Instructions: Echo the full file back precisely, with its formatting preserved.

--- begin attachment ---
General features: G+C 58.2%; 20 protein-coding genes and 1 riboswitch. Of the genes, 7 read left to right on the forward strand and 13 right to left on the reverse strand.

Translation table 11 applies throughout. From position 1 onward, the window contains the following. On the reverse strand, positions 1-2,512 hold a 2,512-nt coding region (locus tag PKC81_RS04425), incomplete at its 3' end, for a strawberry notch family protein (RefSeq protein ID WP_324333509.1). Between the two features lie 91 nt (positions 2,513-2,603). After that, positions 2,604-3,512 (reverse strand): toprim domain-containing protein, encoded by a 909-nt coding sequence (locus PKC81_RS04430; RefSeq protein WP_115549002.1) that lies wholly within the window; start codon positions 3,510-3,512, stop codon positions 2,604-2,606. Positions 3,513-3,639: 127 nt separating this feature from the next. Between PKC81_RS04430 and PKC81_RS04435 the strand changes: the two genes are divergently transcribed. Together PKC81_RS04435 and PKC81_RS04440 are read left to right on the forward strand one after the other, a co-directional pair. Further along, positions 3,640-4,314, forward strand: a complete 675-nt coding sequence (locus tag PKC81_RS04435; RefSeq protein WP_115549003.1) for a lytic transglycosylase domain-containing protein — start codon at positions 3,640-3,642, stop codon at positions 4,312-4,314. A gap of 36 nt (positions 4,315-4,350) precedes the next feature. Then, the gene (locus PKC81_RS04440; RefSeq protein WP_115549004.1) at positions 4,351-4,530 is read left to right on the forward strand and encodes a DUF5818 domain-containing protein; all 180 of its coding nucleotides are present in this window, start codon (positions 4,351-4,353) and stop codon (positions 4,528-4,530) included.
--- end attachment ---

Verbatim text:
General features: G+C 58.2%; 20 protein-coding genes and 1 riboswitch. Of the genes, 7 read left to right on the forward strand and 13 right to left on the reverse strand.

Translation table 11 applies throughout. From position 1 onward, the window contains the following. On the reverse strand, positions 1-2,512 hold a 2,512-nt coding region (locus tag PKC81_RS04425), incomplete at its 3' end, for a strawberry notch family protein (RefSeq protein ID WP_324333509.1). Between the two features lie 91 nt (positions 2,513-2,603). After that, positions 2,604-3,512 (reverse strand): toprim domain-containing protein, encoded by a 909-nt coding sequence (locus PKC81_RS04430; RefSeq protein WP_115549002.1) that lies wholly within the window; start codon positions 3,510-3,512, stop codon positions 2,604-2,606. Positions 3,513-3,639: 127 nt separating this feature from the next. Between PKC81_RS04430 and PKC81_RS04435 the strand changes: the two genes are divergently transcribed. Together PKC81_RS04435 and PKC81_RS04440 are read left to right on the forward strand one after the other, a co-directional pair. Further along, positions 3,640-4,314, forward strand: a complete 675-nt coding sequence (locus tag PKC81_RS04435; RefSeq protein WP_115549003.1) for a lytic transglycosylase domain-containing protein — start codon at positions 3,640-3,642, stop codon at positions 4,312-4,314. A gap of 36 nt (positions 4,315-4,350) precedes the next feature. Then, the gene (locus PKC81_RS04440; RefSeq protein WP_115549004.1) at positions 4,351-4,530 is read left to right on the forward strand and encodes a DUF5818 domain-containing protein; all 180 of its coding nucleotides are present in this window, start codon (positions 4,351-4,353) and stop codon (positions 4,528-4,530) included.